As stated, this idelogical source of realist prose constructs the thematic level of realist texts, nevertheless the text themselves display certain regularities which support this specific authentication move: they are historical, analythical and documentary. The historicity of realistic texts is a quality which can be found at the level of story composition - when Ezra Pound in his essay "Date Line" from 1934 considers epic 'a poem including history', we may in turn conclude that in the case of realist prose this historicity is an important foundation for developing socially deterministic stories. The historicity of realist stories which explains all the individual and social preconditions of  the fictional world reffered to, is underlined by several textual techniques of which the most important are detailed descriptions of situations and acts with a strong explanatory function as well as a detailed description of characters' minds. On the other hand, the documentarity and analythicity of realist novels is firmly connected with general ideas developed in the area of positivist method and their textual realisation: by collecting data and details and by analysing social structures via thought experiments and ultimately by describing the final result of these processes realist novels achieve the maximal reality-effect. Nevertheless, realist prose does more than introduce detailed descriptions and analyses of specific social structures in a specific phase of their development - they actually show how social structures and their inner rules arise. Let me exemplify some of the above mentioned ideas in relation to the text of Little Dorrit by Charles Dickens - during the introductory description of the prison of debtors Dickens not only describes the inner social laws of a constructed society of debtors but also shows the ways in which these laws are established and carried - needless to emphasize that the detailed description of social behaviour between debtors enhances the reality effect:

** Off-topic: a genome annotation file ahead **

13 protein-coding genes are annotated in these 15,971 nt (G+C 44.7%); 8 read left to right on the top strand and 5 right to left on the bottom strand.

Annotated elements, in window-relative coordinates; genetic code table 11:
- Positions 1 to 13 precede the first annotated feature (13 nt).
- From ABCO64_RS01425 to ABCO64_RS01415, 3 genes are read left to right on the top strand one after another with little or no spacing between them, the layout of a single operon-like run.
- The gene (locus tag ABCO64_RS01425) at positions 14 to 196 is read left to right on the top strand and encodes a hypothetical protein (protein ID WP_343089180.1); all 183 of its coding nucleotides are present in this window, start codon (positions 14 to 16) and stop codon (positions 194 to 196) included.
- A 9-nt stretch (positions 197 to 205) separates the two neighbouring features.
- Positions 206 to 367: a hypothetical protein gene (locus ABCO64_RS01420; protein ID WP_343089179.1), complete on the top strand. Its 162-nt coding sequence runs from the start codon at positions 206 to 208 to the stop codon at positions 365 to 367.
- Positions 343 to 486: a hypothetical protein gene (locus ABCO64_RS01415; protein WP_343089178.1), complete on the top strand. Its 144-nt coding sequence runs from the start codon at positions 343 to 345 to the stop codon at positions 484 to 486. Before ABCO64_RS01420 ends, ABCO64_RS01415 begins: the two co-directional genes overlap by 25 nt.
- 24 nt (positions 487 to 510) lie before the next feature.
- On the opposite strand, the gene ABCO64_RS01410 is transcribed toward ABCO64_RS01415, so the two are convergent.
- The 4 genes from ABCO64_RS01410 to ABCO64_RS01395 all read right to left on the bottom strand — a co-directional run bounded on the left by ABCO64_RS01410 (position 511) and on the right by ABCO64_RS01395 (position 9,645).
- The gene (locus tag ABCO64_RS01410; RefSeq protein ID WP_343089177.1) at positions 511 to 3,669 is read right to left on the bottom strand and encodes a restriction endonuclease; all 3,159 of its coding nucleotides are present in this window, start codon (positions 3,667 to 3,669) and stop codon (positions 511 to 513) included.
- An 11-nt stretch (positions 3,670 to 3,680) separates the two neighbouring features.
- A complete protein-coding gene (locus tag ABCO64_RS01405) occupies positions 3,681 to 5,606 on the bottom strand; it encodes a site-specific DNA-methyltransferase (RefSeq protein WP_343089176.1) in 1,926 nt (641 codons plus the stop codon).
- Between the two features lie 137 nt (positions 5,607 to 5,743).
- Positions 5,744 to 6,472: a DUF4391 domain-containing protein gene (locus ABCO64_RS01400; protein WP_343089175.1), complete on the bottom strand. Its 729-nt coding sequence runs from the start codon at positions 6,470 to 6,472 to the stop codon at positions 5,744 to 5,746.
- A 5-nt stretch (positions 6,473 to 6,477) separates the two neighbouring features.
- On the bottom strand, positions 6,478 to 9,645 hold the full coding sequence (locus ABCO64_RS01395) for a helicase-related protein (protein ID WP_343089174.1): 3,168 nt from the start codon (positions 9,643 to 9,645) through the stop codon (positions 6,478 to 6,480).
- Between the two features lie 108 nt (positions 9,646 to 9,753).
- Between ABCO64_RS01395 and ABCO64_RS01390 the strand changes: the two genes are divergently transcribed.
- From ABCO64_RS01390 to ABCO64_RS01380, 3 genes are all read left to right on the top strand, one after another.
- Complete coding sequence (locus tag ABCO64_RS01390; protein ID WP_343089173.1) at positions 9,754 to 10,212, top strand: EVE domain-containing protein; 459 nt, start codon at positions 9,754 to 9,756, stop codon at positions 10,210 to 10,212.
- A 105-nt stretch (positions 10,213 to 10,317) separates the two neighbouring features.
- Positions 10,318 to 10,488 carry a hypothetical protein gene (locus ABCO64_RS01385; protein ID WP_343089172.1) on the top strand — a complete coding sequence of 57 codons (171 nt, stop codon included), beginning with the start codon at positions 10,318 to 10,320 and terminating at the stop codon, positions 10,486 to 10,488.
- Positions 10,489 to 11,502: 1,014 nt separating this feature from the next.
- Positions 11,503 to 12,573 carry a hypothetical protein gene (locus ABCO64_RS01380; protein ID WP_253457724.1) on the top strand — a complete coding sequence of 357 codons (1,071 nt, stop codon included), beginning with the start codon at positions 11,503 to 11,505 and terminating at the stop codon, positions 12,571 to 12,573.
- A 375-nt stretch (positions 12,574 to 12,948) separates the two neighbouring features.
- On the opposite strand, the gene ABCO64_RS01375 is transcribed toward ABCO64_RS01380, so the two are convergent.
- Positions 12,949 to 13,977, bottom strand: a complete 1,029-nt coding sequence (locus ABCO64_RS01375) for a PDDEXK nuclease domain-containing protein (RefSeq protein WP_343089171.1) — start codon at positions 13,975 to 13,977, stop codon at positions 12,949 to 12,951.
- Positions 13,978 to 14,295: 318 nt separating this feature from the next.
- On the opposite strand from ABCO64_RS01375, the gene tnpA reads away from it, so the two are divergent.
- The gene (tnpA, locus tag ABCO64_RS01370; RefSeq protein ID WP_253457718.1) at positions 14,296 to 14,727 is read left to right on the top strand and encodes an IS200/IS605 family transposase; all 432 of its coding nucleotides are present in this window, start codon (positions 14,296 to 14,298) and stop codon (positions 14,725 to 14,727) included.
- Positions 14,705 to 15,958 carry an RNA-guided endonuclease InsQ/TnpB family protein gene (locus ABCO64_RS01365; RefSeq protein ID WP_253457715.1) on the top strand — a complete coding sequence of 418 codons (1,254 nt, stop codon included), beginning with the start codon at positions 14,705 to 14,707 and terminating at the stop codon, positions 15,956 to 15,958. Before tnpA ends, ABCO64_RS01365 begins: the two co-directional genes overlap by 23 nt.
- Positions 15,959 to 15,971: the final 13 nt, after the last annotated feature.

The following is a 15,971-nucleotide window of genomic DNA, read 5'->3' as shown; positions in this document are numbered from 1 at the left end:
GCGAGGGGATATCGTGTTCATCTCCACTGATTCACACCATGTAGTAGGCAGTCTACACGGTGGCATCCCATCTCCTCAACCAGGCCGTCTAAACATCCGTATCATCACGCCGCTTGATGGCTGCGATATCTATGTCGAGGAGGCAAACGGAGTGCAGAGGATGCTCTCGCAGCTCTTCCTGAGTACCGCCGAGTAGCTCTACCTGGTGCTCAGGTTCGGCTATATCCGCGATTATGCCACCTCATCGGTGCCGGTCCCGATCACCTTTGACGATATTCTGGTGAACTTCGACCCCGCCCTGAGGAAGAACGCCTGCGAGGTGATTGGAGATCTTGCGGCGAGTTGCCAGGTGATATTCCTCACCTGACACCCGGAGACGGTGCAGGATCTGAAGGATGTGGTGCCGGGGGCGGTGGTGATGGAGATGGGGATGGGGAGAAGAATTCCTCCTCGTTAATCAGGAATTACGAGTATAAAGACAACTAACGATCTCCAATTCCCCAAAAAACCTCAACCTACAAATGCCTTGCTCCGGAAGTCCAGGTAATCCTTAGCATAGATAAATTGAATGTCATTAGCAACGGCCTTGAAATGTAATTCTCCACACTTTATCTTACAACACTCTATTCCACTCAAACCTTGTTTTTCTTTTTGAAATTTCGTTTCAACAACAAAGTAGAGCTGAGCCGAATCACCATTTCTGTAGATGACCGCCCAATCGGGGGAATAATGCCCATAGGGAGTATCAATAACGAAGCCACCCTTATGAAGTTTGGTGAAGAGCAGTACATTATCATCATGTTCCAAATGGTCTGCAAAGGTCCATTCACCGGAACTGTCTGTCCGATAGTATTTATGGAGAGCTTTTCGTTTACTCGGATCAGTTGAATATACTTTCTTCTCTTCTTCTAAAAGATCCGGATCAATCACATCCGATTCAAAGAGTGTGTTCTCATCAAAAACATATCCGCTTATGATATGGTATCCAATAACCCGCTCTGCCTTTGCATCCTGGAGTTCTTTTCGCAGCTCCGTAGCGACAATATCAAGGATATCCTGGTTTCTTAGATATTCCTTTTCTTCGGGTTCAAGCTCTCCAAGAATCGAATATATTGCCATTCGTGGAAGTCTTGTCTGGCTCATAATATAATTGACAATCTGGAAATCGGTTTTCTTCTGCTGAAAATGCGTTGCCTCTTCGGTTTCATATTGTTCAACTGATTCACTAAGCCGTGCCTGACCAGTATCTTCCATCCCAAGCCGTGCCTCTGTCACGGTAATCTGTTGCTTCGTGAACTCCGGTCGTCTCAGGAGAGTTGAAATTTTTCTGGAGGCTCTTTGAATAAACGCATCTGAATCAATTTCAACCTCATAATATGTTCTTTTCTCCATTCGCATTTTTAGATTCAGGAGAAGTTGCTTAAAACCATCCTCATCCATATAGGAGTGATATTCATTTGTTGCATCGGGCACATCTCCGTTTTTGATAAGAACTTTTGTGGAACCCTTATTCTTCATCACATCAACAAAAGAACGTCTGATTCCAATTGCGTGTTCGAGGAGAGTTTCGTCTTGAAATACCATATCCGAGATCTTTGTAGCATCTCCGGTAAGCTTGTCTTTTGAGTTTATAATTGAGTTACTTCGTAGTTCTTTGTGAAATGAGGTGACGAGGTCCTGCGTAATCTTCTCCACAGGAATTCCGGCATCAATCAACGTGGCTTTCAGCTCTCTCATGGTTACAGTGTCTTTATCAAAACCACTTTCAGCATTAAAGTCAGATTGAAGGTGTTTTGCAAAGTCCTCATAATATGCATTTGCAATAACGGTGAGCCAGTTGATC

"When I'm off the lock for good and all, you'll be the Father of the Marshalsee [.]"

The turnkey went off the lock of thisworld next day. His words were remembered and repeated; and tradition afterwards handed down from generation to generation - a Marshalsee generation might be calculated as about three months  - that the shabby old debtor with the soft manner and the white hair was the Father of the Marshalsee [.] All new-comers were presented to him. He was punctilious in the exaction of this ceremony. The wits would perform the office of introduction with overcharged pomp and politeness, but they could not easily overstep his sense of it gravity. He received them in his poor room [.] with a kind of bowed-down beneficence." (105)